Sales resource allocation is fundamental to achieving your revenue goals. It directly affects sales leaders, sales reps and customers. If you get it wrong it can hurt revenue and team morale. In turn that can damage rep retention and customer loyalty.
Sales resource planning is tough, complex and dynamic. Because it is fast-moving and involves multiple stakeholders it is critical you follow some best practices.
Use this expert guide to refine your processes and ensure you overcome all obstacles to exploiting maximum revenue from your efforts.
1. Start Early and build a regular cadence
Build a systemized calendar-driven planning cycle and involve all stakeholders early. For example, a major eSpatial customer implemented this cadence:
- July: All stakeholders meet via Zoom and brainstorm initial forecasts for the following year
- August: Sales leaders submit first sales resource forecasts to the sales operations team
- September: Sales operations create and share territory design scenarios with all stakeholders
- October: Sales leaders make final adjustments to designs and submit them for approval
- 31st October: All sales resource plans and territory designs are approved and rolled out to the team
"Growth from trends is a core leadership responsibility and should be discussed at least twice a year".
Frank V. Cespedes.
2. Focus on the trends in your data
He highlights your need to analyse your micro-markets or hotspots. Those products or services could be your future star performers. Are you identifying those micro-markets and resourcing to exploit future opportunities?
3. Use workload (Time spent per visit + travel time x Call frequency)
Workload is a simple formula that results in more equitable, balanced territories and lets you see where to increase and adjust headcounts while improving seller earnings potential. Here's the how and why of workloads.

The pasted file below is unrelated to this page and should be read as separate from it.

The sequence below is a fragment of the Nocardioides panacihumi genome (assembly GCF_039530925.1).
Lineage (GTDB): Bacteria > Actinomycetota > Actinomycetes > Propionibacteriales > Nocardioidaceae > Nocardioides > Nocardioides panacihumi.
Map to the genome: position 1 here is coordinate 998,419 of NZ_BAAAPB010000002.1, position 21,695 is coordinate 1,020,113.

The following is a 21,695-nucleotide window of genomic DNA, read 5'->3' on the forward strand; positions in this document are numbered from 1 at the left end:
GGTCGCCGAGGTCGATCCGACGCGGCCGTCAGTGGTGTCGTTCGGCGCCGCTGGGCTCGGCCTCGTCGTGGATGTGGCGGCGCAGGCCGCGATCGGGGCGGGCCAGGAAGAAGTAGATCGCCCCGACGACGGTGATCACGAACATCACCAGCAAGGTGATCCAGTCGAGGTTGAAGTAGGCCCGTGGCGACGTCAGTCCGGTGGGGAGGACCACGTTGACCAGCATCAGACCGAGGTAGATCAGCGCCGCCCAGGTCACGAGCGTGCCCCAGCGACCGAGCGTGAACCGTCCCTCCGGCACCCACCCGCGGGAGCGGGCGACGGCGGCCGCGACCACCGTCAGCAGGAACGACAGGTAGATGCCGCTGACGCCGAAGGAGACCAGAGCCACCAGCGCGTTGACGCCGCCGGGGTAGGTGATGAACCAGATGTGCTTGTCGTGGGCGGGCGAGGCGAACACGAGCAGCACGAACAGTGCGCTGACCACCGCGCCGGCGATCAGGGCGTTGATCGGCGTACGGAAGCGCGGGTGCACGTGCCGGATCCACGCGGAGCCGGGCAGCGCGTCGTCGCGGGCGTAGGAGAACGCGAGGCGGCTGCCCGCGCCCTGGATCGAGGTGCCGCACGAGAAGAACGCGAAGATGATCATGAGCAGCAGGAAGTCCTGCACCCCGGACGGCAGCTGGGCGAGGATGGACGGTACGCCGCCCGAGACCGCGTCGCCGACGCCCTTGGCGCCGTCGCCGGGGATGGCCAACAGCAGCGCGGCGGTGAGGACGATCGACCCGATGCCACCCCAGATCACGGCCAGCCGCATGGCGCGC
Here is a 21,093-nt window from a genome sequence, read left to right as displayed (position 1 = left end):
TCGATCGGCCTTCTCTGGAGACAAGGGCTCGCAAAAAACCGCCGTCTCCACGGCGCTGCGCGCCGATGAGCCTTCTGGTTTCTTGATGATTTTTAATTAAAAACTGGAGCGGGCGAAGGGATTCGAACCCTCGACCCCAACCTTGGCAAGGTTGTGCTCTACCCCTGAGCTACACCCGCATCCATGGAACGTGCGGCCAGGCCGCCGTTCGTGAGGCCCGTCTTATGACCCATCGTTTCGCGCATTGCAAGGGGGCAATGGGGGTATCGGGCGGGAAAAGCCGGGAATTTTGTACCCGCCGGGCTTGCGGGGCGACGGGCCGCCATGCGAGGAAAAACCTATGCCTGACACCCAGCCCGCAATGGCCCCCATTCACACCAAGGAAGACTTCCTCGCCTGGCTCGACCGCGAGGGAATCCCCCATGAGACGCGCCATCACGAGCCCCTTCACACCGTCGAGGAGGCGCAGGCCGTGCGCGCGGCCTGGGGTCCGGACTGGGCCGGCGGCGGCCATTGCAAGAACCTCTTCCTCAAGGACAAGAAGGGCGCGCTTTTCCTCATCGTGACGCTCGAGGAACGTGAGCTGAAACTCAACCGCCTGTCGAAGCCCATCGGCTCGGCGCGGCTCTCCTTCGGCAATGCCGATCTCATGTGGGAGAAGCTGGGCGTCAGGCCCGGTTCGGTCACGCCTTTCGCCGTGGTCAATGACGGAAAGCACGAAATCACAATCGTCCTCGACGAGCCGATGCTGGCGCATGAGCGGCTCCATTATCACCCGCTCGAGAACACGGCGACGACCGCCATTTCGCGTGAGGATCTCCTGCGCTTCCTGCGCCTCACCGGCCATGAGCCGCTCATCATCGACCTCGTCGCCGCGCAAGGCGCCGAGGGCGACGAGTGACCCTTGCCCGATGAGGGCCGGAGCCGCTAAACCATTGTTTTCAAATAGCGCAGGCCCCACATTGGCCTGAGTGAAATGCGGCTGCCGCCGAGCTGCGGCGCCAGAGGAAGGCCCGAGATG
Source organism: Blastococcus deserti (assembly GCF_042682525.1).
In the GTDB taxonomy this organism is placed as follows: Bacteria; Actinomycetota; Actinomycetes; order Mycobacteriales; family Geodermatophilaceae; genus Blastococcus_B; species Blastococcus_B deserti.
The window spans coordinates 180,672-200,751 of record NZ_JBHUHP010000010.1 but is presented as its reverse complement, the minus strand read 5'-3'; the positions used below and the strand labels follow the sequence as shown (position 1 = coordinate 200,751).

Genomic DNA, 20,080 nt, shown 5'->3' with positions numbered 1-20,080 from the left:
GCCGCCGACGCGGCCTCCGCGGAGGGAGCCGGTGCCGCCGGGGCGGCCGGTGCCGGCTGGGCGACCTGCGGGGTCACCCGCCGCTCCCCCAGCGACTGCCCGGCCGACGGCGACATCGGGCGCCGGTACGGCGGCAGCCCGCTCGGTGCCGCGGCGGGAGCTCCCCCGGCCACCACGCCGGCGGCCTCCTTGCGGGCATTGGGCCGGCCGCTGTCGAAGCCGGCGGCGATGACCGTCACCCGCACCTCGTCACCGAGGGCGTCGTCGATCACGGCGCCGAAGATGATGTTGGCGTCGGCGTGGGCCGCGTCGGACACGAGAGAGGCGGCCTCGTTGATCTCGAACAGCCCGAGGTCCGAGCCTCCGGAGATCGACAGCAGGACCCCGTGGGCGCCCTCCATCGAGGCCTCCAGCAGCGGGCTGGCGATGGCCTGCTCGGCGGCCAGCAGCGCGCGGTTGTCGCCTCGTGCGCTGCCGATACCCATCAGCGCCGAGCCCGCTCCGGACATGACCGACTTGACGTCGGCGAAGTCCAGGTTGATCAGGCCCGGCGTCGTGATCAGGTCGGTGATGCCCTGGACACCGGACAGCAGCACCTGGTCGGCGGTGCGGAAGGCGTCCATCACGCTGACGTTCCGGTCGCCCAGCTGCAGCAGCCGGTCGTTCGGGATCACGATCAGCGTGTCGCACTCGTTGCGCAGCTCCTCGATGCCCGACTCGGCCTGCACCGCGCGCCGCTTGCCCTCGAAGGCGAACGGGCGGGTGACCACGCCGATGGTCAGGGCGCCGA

4. Create Territories around your customers and not your reps
Optimize your sales reps locations around customers. Often sales territories are designed around the rep. And that can work. But over time it can lead to imbalance and inefficiency. Customers grow, some decline. Competition is fierce and evolving. You too need to adapt. Regular reviews of customer locations can offer insight and inform you of new approaches.
5. Implement rep weighted center points not geographical center points for new seller allocation
When hiring new sellers focus on customer weighted areas and center resources. It means more high-quality selling time. And less drivetime.
6. Minimize Disruption
Avoid widescale account transfers that alienate key stakeholders. It makes sense to allow for account exceptions. Some customer relations should be maintained to protect and grow revenue. An account may sit outside a logical geographic alignment. But human input from key stakeholders can balance the logic with the practicalities of winning new business. You balance the data with your intuition and experience breakthroughs.
7. Involve key stakeholders
Connect sales operations, sales leaders, marketing and customers early in your planning process. It is a winning formula for minimize disruption (best practice 6). And motivates stakeholders because they feel involved.
8. Measure the impact
Resource planning is a goal-driven process. Set goals for measuring success? Consider the impact on:
- Selling time
- Quota achievements
- Customer satisfaction
Explore our sales resource diagnostic. See how you rank on each of the 8 best practices. Identify some areas for improvement. Bridge the gap in your sales resource allocation processes with the 8 best practices. Adopt one of these ideas. Start small and build your competencies as you grow. Measure your results. Schedule regular cadences to discuss and implement these ideas.